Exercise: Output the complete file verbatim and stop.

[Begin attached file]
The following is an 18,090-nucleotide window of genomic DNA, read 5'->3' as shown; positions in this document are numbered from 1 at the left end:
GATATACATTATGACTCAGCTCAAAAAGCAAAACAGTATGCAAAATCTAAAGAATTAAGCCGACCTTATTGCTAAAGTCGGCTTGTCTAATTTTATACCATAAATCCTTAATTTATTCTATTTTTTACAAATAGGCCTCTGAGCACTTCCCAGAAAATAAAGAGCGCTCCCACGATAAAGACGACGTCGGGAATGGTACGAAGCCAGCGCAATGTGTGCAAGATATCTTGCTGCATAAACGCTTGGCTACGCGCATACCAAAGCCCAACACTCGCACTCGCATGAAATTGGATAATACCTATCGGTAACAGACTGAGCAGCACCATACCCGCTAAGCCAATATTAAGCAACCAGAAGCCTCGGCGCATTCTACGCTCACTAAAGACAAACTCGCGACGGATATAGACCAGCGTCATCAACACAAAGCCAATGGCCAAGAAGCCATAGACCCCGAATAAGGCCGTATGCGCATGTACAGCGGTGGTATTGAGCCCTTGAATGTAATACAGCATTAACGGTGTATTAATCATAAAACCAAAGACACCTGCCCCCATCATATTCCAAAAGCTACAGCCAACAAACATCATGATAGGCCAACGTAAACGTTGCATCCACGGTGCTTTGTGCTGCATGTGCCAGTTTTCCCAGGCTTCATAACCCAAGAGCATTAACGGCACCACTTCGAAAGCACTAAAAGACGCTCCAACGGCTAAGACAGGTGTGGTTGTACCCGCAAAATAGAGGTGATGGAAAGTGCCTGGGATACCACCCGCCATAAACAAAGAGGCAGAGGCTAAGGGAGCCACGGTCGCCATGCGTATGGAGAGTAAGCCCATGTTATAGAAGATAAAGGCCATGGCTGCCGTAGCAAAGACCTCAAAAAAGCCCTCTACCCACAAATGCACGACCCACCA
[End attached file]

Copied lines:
The following is an 18,090-nucleotide window of genomic DNA, read 5'->3' as shown; positions in this document are numbered from 1 at the left end:
GATATACATTATGACTCAGCTCAAAAAGCAAAACAGTATGCAAAATCTAAAGAATTAAGCCGACCTTATTGCTAAAGTCGGCTTGTCTAATTTTATACCATAAATCCTTAATTTATTCTATTTTTTACAAATAGGCCTCTGAGCACTTCCCAGAAAATAAAGAGCGCTCCCACGATAAAGACGACGTCGGGAATGGTACGAAGCCAGCGCAATGTGTGCAAGATATCTTGCTGCATAAACGCTTGGCTACGCGCATACCAAAGCCCAACACTCGCACTCGCATGAAATTGGATAATACCTATCGGTAACAGACTGAGCAGCACCATACCCGCTAAGCCAATATTAAGCAACCAGAAGCCTCGGCGCATTCTACGCTCACTAAAGACAAACTCGCGACGGATATAGACCAGCGTCATCAACACAAAGCCAATGGCCAAGAAGCCATAGACCCCGAATAAGGCCGTATGCGCATGTACAGCGGTGGTATTGAGCCCTTGAATGTAATACAGCATTAACGGTGTATTAATCATAAAACCAAAGACACCTGCCCCCATCATATTCCAAAAGCTACAGCCAACAAACATCATGATAGGCCAACGTAAACGTTGCATCCACGGTGCTTTGTGCTGCATGTGCCAGTTTTCCCAGGCTTCATAACCCAAGAGCATTAACGGCACCACTTCGAAAGCACTAAAAGACGCTCCAACGGCTAAGACAGGTGTGGTTGTACCCGCAAAATAGAGGTGATGGAAAGTGCCTGGGATACCACCCGCCATAAACAAAGAGGCAGAGGCTAAGGGAGCCACGGTCGCCATGCGTATGGAGAGTAAGCCCATGTTATAGAAGATAAAGGCCATGGCTGCCGTAGCAAAGACCTCAAAAAAGCCCTCTACCCACAAATGCACGACCCACCA